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May 19, 2008

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Barriers to rehabilitation costing manufacturers millions – EEF survey reveals

The continuing failure to break down the barriers to effective rehabilitation of employees is costing Britain’s manufacturers up to £610 million a year according to a major report on sickness absence published by the EEF, the manufacturers’ organisation, in partnership with disability insurer, Unum.

The EEF’s Sickness Absence Report 2008 shows that those organisations stating that they do not encounter any barriers to rehabilitating employees, on average, have sickness absence rates that are 0.7 per cent lower than those with barriers. On an annual basis, this means an extra 1.5 days attendance per worker or approximately 4.5 million days of work lost across the manufacturing industry.

The major barriers to rehabilitation that most affected sickness absence rates were identified in the report as the ‘misconceptions about the effect of the employee’s health condition’, ’employee resistance to rehabilitation’, ‘the role of General Practitioners in promoting rehabilitation’ and ‘concern about employees being protected under the Disability Discrimination Act’.

Commenting on the findings, EEF Chief Medical Adviser, Professor Sayeed Khan, said: “Promoting rehabilitation in the workplace is the single biggest factor that government, employers, employees and healthcare professionals can address in tackling our sickness absence record. Dame Carol Black’s review of the health and well-being of the working population is a critical part of this process and we need all stakeholders to support this if we are to make the necessary step change in behaviour.”

Professor Mike O’Donnell, Unum Chief Medical Officer, added: “We know that many of the things that prevent people from returning to work are unrelated to their actual health condition. Unum’s work with Cardiff University has highlighted the importance of psychosocial factors — including beliefs, fears and advice from family – in prolonging absence from work, and these results confirm that the employee’s health condition is only one of the many factors in preventing return to work. Employers and healthcare professionals need much greater awareness of these psychosocial issues when assessing how to help people return to work.”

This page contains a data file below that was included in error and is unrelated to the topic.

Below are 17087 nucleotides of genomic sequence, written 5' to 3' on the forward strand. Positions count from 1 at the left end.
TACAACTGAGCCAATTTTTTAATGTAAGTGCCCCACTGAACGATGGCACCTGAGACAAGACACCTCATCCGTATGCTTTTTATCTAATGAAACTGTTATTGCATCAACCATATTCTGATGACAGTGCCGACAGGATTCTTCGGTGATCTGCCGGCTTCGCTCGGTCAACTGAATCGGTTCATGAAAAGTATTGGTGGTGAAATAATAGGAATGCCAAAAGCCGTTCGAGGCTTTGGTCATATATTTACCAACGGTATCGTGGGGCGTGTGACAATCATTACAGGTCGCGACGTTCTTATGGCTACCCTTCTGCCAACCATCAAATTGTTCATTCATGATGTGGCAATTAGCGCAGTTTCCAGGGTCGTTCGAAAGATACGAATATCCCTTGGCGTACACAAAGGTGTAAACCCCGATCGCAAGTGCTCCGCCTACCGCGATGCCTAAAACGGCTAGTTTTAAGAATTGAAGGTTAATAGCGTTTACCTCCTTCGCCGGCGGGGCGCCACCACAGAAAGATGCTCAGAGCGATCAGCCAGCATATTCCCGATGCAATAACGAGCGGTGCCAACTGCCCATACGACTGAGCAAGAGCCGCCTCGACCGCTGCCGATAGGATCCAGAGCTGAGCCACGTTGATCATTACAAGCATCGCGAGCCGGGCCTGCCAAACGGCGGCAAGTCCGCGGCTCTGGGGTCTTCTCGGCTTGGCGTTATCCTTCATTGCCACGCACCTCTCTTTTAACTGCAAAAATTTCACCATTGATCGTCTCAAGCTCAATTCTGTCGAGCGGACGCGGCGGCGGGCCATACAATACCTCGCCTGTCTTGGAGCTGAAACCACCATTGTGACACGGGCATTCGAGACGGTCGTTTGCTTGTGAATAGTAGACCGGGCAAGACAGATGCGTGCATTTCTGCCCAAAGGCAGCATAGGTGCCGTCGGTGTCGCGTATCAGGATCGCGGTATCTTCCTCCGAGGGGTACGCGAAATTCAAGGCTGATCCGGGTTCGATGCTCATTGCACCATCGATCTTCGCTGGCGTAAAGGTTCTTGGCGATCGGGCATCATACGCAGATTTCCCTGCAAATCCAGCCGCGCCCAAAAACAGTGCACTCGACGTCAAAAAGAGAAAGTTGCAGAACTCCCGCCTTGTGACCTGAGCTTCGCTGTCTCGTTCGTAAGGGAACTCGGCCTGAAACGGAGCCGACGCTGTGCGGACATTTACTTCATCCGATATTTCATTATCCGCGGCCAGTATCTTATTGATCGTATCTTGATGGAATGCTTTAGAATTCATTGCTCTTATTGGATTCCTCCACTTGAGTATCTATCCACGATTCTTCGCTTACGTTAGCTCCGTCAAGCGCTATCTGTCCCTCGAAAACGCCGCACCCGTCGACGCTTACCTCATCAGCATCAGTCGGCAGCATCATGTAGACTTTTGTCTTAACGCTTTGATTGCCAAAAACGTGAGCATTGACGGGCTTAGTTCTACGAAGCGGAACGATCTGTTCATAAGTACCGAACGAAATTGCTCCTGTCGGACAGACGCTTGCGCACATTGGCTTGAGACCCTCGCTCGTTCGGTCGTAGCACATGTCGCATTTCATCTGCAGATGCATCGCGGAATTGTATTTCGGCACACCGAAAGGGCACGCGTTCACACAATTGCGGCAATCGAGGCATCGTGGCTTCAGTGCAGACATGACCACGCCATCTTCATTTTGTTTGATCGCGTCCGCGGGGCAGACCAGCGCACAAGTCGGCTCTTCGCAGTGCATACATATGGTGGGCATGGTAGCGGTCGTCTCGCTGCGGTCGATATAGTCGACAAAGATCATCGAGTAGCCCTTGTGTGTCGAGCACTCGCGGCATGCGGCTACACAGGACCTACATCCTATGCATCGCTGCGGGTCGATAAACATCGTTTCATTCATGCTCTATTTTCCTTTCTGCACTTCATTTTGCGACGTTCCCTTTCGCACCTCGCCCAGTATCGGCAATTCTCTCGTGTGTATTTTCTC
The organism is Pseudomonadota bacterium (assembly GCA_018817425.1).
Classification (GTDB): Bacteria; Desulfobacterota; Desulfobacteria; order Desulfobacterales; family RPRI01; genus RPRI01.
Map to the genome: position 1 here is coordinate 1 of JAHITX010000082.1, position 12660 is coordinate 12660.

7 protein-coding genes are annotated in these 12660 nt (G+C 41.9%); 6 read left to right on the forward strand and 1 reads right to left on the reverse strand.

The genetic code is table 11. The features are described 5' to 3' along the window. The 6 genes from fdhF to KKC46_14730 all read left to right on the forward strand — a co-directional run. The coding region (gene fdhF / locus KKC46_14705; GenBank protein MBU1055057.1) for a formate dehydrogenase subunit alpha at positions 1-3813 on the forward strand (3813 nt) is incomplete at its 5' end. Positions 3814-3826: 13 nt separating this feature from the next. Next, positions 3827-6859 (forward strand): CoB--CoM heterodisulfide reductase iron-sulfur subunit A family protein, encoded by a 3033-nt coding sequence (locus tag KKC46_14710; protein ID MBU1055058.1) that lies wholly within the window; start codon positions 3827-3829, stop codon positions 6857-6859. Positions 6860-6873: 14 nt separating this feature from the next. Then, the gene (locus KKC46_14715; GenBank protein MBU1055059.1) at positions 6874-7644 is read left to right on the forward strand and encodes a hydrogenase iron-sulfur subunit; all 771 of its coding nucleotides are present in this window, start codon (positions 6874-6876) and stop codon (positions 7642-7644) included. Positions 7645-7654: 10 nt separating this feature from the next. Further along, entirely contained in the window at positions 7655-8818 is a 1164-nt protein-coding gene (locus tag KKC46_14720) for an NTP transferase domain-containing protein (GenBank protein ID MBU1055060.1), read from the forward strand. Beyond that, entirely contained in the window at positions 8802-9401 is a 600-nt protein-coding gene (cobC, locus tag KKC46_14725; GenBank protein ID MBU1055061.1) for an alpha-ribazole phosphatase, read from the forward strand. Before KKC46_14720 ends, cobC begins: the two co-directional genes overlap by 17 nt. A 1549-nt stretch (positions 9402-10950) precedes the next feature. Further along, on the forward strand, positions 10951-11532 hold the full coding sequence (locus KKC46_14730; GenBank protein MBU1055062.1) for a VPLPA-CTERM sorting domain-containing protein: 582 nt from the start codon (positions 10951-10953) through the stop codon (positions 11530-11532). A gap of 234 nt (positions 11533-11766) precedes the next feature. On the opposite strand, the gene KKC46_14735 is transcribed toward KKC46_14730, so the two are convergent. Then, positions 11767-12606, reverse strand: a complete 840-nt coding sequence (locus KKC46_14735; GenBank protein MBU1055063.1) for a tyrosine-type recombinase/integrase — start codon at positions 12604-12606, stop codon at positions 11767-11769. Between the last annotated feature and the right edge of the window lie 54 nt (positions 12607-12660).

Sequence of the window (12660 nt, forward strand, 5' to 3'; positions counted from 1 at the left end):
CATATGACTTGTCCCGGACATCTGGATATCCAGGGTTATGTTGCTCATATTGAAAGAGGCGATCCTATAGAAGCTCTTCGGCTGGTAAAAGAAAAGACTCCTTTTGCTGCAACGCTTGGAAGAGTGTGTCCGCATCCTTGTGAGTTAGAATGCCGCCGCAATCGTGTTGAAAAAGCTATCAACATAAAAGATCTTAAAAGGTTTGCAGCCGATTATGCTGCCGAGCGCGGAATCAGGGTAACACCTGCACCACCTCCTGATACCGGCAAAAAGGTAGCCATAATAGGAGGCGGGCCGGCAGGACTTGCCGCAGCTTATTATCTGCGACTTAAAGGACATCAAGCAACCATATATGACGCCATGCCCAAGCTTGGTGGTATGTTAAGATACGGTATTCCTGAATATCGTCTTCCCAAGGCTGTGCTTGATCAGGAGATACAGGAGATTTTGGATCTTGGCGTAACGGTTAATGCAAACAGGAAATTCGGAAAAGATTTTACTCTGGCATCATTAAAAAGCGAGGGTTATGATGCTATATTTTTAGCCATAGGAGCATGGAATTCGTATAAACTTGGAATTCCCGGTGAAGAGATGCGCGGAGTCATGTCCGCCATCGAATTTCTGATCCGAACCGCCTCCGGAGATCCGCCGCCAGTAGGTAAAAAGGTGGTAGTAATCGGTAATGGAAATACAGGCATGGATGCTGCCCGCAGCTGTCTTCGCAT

Commenting on the report, Dame Carol Black, National Director for Health & Work, said: “The results echo much of what I discovered during my review and it is encouraging to see support for one of my key proposals — the Fit for Work service. I am glad to see EEF endorsing the idea and recommending it should be a priority. The survey also importantly highlights the issue of mental health problems, an area where there needs to be early intervention to prevent such problems becoming long-term and leading to people losing their jobs.”

The report also shows that those companies investing in rehabilitation and absence management policies, especially training for line managers, are continuing to reap the benefits with lower absence rates and higher levels of profitability.

The report, based on one of the UK’s largest surveys of companies on the management of sickness absence and rehabilitation, also contains a number of findings which challenge popular assumptions:

What makes us susceptible to burnout?

In this episode  of the Safety & Health Podcast, ‘Burnout, stress and being human’, Heather Beach is joined by Stacy Thomson to discuss burnout, perfectionism and how to deal with burnout as an individual, as management and as an organisation.

We provide an insight on how to tackle burnout and why mental health is such a taboo subject, particularly in the workplace.

stress

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